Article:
Erin developed a love for theater growing up in upstate New York, just a couple hours from Broadway. A resident of Los Angeles since 2011, she began reviewing theater in 2014 and founded On Stage & Screen. In addition, she is a Los Angeles critic for OnStage and a 2017 member of the Los Angeles Drama Critics Circle.

ROTTERDAM review

Rotterdam has no heroes and no villains, just people doing their best in a difficult situation. It is a play that will not only make you think, but teach you about life experiences and identities you may not share, at a time in the world when understanding others and showing compassion feels so critical. Don’t miss it.

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BRIGHT STAR review

Just as Alice’s life is an ongoing combination of happiness and trouble, if the aesthetic and strong production elements are the happiness of Bright Star, the story is most certainly the trouble. With the exception of Alice, none of the characters are more than one-note, and the tone, dictated by turns in the plot that are at once predictable and perplexing, is wildly inconsistent.

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LES LIAISONS DANGEREUSES review

As usual, Antaeus is doing fine work here. The actors are strong, the design elements solid, and efforts were certainly made in the production to bring the story into the 21st century and keep things interesting throughout the rather lengthy running time of two hours and 30 minutes. But there is ultimately much about the story that cannot help but feel dated.

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OUR TOWN review

Aside from the fact that it is performed simultaneously in two languages, nothing else in the staging felt particularly innovative or different...in a world that feels more fractured and more damaged by the day, the reminder about the importance of appreciating every minute and living life to the fullest is perhaps more crucial than ever.

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HEAD OF PASSES review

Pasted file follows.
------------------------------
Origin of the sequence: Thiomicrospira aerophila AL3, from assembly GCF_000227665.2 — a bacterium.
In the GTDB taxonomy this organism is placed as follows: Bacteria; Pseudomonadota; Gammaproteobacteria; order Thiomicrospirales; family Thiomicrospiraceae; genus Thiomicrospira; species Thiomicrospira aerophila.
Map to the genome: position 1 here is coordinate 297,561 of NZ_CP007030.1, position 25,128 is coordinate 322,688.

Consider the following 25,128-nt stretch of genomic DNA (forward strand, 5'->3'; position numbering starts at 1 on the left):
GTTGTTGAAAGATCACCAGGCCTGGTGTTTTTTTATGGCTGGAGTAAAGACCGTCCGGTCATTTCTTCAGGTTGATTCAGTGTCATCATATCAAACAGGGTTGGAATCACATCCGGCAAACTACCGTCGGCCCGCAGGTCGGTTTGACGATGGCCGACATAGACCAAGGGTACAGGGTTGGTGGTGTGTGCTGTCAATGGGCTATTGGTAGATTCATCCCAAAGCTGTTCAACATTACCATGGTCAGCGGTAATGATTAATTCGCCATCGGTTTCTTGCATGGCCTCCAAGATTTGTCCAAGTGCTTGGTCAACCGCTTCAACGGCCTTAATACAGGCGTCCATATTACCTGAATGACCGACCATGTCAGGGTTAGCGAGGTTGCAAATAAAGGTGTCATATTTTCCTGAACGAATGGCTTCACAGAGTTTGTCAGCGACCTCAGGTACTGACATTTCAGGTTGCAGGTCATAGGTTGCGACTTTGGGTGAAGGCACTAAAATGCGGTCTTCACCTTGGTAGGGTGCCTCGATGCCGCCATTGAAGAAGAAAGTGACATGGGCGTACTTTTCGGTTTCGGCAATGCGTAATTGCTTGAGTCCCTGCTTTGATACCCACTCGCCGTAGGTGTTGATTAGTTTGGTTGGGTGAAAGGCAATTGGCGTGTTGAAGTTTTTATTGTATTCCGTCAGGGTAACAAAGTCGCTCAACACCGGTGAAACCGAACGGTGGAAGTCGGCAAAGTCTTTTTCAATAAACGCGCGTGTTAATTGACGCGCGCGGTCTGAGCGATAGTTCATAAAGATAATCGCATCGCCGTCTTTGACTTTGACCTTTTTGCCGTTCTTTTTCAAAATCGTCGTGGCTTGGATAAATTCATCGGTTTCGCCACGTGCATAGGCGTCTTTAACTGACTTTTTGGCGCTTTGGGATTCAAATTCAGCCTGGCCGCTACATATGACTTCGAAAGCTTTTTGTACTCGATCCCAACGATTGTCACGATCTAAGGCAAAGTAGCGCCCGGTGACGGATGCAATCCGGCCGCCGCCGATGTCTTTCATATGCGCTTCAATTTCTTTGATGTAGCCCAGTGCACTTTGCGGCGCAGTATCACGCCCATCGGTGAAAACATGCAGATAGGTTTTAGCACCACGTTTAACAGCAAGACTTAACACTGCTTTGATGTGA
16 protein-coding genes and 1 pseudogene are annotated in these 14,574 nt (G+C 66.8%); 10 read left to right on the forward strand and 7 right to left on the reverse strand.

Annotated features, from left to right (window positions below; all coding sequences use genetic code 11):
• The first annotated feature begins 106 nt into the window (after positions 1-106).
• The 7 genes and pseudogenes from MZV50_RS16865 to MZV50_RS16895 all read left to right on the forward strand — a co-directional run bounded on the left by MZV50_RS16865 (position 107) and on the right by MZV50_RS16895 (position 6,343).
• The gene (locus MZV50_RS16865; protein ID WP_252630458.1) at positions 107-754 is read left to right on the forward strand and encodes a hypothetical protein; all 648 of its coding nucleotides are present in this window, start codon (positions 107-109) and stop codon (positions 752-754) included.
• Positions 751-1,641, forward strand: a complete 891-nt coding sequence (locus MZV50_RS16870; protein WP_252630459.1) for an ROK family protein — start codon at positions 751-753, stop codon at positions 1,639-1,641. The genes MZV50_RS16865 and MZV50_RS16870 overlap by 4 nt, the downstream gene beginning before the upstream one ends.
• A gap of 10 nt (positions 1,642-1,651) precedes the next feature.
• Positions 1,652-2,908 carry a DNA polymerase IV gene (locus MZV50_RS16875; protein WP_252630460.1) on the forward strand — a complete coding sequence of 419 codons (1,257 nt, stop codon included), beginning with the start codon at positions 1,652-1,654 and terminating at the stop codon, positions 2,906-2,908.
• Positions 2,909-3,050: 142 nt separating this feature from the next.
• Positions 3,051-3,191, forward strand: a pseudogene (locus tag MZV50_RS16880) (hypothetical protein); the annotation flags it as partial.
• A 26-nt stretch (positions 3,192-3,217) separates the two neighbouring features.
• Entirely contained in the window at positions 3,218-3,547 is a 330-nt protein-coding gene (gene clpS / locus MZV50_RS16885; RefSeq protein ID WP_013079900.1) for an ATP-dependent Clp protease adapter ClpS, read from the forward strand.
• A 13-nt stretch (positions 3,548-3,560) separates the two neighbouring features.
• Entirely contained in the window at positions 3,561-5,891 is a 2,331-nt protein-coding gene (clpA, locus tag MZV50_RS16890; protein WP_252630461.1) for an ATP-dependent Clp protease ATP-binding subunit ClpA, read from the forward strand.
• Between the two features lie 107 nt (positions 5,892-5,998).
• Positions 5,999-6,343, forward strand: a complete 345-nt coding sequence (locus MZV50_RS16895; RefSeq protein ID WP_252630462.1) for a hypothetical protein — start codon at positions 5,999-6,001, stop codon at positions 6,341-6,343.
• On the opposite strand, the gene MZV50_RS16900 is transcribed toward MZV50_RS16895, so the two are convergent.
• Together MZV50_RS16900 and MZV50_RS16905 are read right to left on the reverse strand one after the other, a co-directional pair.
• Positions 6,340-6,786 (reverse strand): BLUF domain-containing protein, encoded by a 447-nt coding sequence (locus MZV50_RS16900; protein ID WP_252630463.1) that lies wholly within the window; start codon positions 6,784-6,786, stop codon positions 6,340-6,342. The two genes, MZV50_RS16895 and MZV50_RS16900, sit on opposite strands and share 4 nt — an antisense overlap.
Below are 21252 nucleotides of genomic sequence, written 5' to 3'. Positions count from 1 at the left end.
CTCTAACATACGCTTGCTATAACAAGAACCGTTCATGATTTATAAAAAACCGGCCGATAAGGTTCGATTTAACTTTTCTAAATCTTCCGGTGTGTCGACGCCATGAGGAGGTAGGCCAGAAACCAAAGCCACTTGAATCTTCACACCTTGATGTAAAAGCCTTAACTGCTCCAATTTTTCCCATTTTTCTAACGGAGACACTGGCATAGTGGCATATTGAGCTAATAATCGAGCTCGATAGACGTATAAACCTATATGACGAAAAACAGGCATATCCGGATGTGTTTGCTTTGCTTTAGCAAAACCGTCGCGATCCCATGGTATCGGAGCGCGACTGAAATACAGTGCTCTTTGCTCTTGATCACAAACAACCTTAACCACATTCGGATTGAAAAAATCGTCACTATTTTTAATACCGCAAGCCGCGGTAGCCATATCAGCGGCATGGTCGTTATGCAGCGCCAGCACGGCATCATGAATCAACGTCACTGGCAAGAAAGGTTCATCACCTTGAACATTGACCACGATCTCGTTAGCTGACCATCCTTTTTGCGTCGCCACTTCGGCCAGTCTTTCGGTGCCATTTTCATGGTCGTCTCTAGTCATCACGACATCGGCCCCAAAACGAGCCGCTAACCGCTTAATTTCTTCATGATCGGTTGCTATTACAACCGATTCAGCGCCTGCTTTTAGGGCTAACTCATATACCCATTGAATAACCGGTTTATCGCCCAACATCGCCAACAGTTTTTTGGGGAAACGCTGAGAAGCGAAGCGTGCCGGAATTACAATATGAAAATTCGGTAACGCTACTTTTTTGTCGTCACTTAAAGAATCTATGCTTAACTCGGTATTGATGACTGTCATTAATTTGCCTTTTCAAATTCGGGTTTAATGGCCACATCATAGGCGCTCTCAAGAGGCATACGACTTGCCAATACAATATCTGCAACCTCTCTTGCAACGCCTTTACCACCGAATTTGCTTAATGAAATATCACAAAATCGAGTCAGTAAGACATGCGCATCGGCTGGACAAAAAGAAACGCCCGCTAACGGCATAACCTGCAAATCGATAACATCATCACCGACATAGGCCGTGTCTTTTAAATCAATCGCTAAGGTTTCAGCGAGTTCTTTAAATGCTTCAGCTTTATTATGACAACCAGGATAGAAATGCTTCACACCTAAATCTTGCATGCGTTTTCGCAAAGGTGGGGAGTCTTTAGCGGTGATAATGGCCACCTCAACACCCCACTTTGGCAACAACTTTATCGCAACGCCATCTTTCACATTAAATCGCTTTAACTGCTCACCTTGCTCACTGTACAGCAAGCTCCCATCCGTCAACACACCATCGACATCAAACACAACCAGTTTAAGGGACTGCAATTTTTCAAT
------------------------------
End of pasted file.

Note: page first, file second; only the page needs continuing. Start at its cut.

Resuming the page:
Rashad is good enough that you wonder if there’s a simpler version of this play that’s just an extraordinary solo performance, since that is what it may as well be anyway. If you set the theatrics aside and focus on only the meat of the story, this would probably be a 20 minute play, which is to be expected given that parables are defined by their simplicity.

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BIG NIGHT review

I don’t know about you, but when I think back to June 12, 2016, I don’t experience a desire to see a blatant dramatization of it. The creators of Big Night, now in its world premiere at Center Theatre Group’s Kirk Douglas Theatre, clearly disagree, and the result is a frustrating play that has plenty to say and yet manages to say nothing at all.

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RUNAWAY HOME review

Set in the Lower 9th Ward neighborhood of New Orleans three years after Hurricane Katrina, this beautifully written, powerful play explores different perspectives in the wake of devastation and the cataclysmic effects when those journeys result in a collision course.

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A TALE OF TWO CITIES review

The condensed nature of this adaptation assumes a base knowledge of the source material—certain characters and dynamics feel a bit skimmed over...Overall, this is an interesting, politically-charged take on a classic story that should entertain both fans of the source material and casual viewers alike.

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